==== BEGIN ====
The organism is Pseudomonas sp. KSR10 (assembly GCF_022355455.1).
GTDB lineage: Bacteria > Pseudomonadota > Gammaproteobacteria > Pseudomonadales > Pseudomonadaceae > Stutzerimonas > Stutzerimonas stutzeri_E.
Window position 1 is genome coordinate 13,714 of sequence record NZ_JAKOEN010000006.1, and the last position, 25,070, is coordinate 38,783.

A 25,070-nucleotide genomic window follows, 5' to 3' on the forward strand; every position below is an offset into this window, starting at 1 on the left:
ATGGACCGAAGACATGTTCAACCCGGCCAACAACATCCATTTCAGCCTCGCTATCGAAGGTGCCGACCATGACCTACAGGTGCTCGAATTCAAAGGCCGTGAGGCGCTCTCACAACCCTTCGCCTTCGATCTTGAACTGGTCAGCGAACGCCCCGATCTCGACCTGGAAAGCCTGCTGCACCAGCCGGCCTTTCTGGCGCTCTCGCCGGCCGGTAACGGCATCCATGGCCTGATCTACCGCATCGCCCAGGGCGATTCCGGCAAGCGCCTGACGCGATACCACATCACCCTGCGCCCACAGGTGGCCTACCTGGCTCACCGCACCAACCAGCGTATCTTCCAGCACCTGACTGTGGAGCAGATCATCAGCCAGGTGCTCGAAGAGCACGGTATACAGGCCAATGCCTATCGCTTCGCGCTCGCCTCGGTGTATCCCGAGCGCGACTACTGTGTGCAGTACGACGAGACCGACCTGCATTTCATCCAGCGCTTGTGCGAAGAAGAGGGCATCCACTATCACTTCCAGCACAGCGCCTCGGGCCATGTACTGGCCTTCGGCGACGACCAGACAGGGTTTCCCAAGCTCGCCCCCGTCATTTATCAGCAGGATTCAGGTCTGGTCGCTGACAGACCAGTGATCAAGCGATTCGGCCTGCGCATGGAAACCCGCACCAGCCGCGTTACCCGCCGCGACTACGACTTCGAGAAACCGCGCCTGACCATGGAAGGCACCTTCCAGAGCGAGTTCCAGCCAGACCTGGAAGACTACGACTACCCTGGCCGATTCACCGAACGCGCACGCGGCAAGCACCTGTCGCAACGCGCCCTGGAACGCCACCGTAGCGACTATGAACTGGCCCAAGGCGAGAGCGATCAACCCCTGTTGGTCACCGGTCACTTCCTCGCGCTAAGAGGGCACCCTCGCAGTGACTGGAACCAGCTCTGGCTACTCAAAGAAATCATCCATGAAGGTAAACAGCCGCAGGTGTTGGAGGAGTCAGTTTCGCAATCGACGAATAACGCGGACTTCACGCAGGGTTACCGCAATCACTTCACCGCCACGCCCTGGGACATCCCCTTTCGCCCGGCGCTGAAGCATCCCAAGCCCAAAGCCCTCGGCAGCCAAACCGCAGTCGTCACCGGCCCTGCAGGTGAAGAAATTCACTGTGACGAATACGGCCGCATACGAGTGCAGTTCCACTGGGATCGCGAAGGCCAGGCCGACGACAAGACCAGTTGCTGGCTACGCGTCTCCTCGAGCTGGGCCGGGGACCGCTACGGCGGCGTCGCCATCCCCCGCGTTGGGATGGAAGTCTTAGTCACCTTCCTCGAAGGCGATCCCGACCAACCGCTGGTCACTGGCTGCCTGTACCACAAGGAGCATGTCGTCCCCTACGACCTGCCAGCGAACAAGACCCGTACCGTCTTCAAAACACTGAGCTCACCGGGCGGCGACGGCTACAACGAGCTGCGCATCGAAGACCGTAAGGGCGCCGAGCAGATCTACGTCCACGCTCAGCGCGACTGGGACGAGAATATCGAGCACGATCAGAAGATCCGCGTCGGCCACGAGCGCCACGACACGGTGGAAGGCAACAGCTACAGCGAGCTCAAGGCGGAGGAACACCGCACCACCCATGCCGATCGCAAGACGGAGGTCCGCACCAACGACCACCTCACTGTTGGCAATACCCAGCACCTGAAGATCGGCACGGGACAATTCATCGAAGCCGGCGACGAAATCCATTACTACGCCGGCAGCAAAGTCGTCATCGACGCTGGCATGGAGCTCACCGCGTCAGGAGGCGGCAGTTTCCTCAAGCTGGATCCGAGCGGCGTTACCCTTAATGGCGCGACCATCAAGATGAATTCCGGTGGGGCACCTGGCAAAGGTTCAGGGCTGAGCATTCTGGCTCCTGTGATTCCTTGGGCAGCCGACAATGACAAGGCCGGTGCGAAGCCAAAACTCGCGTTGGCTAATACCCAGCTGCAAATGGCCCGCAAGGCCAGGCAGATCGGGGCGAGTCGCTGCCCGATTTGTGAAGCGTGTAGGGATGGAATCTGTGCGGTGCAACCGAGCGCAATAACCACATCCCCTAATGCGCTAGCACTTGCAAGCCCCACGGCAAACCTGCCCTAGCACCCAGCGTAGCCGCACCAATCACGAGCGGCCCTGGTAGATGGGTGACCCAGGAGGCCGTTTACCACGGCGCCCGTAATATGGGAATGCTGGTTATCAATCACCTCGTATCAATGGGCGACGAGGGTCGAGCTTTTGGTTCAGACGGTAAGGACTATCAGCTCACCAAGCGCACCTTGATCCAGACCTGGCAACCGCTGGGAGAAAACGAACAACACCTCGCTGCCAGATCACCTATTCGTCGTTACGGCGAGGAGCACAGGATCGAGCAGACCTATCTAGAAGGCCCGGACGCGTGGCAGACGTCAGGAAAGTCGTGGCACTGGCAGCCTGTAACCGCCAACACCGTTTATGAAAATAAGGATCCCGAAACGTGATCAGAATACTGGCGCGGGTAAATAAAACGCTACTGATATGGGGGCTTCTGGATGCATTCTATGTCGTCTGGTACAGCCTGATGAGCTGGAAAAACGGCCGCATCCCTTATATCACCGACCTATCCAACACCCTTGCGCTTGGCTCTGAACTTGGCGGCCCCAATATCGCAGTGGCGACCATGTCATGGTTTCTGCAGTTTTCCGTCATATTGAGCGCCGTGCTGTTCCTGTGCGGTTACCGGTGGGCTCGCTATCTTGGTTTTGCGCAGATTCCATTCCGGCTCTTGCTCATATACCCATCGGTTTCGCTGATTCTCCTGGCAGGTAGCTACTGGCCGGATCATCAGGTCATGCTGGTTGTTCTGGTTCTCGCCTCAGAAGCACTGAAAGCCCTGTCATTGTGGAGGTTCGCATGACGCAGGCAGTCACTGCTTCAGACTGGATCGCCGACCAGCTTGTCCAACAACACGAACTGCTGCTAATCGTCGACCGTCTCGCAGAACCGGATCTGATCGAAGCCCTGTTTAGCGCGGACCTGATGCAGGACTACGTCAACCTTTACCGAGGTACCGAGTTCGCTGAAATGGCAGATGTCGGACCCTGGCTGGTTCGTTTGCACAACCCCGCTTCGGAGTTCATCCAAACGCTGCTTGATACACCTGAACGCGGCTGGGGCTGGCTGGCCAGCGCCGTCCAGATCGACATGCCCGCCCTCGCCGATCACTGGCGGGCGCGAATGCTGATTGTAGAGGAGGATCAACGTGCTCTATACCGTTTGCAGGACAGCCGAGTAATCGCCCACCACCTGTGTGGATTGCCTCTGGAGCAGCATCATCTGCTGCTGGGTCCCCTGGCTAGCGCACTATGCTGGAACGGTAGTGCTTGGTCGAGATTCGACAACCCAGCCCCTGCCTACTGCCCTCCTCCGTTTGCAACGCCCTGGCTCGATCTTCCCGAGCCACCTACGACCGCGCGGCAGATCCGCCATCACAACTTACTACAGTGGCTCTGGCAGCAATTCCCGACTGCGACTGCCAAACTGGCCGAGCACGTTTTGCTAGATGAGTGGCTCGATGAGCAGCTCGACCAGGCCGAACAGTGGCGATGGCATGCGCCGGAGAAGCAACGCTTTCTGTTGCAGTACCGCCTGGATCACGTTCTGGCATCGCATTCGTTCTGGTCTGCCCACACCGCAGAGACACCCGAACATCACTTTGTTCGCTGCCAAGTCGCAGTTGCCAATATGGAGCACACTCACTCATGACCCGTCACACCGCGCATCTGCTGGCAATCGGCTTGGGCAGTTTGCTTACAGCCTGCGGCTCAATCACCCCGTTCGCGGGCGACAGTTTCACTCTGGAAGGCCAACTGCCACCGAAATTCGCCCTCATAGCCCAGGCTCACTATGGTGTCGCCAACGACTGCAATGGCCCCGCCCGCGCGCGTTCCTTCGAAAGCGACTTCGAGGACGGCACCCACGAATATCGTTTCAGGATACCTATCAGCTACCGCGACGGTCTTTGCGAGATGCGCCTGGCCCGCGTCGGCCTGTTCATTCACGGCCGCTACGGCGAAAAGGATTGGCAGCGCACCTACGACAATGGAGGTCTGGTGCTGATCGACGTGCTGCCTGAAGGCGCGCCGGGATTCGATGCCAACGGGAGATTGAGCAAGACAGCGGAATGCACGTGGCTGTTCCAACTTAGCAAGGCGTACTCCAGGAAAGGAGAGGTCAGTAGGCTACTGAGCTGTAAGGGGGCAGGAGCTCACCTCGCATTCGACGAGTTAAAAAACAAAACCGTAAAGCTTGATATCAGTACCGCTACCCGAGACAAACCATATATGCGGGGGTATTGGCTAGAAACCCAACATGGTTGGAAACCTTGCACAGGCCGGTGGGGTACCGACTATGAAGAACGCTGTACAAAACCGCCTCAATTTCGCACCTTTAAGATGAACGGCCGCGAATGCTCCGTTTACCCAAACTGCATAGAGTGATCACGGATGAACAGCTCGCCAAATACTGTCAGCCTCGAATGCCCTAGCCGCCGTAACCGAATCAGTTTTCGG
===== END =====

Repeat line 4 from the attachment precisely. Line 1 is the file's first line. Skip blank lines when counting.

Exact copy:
A 25,070-nucleotide genomic window follows, 5' to 3' on the forward strand; every position below is an offset into this window, starting at 1 on the left: